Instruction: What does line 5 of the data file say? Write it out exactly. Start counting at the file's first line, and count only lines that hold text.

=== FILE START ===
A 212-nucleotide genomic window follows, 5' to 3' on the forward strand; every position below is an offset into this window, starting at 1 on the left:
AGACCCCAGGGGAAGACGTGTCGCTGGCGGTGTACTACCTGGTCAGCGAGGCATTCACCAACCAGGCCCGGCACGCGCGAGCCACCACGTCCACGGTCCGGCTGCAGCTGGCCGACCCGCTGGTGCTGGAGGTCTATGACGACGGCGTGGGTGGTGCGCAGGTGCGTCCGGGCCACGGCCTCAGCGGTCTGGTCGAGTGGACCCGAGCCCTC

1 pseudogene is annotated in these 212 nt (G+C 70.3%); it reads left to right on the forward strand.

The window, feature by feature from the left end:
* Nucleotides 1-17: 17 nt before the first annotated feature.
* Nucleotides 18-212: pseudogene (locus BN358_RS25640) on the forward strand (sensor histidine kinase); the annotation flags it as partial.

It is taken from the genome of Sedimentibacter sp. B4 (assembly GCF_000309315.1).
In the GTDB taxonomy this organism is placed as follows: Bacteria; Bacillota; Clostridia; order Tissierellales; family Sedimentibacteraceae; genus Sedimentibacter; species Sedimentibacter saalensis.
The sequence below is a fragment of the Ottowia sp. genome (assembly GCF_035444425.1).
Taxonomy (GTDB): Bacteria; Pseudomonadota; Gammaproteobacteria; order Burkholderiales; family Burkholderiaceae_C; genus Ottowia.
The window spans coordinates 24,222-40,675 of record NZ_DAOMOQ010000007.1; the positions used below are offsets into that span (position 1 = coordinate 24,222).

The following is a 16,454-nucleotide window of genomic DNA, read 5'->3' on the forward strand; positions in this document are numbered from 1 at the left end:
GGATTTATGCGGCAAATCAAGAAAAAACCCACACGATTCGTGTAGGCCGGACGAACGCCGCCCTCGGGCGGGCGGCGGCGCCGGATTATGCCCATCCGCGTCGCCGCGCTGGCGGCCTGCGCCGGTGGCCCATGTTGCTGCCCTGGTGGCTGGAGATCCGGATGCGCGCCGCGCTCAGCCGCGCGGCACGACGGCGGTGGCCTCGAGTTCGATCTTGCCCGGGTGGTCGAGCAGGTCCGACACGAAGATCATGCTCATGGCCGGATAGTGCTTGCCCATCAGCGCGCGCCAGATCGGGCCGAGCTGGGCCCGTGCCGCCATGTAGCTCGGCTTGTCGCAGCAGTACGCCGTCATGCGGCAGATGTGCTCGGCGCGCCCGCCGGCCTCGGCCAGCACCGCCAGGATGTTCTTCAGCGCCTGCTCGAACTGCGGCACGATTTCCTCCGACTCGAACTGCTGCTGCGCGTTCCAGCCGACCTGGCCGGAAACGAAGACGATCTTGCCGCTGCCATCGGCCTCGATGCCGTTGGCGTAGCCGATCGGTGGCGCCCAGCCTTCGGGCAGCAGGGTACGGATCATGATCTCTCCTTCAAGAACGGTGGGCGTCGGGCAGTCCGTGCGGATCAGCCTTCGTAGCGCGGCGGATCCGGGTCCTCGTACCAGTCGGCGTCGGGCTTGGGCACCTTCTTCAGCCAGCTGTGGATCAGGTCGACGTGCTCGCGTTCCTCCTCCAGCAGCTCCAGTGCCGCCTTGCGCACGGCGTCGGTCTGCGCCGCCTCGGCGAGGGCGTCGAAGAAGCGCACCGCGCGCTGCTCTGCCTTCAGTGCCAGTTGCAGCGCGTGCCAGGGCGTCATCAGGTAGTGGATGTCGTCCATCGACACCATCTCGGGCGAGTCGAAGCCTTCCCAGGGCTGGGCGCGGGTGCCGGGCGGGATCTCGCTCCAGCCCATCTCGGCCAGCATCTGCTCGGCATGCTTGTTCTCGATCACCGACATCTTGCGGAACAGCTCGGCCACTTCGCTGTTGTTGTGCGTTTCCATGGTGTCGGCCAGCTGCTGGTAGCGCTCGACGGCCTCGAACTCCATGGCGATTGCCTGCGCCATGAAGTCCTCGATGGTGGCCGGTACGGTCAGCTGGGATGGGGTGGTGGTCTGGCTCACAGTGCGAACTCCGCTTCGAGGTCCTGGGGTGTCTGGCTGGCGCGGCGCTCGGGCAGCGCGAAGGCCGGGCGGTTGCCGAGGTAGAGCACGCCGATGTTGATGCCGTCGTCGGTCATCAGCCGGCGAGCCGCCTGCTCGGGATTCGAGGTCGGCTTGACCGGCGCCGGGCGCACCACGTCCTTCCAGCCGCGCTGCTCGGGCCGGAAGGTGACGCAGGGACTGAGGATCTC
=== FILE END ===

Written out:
* Nucleotides 1-17: 17 nt before the first annotated feature.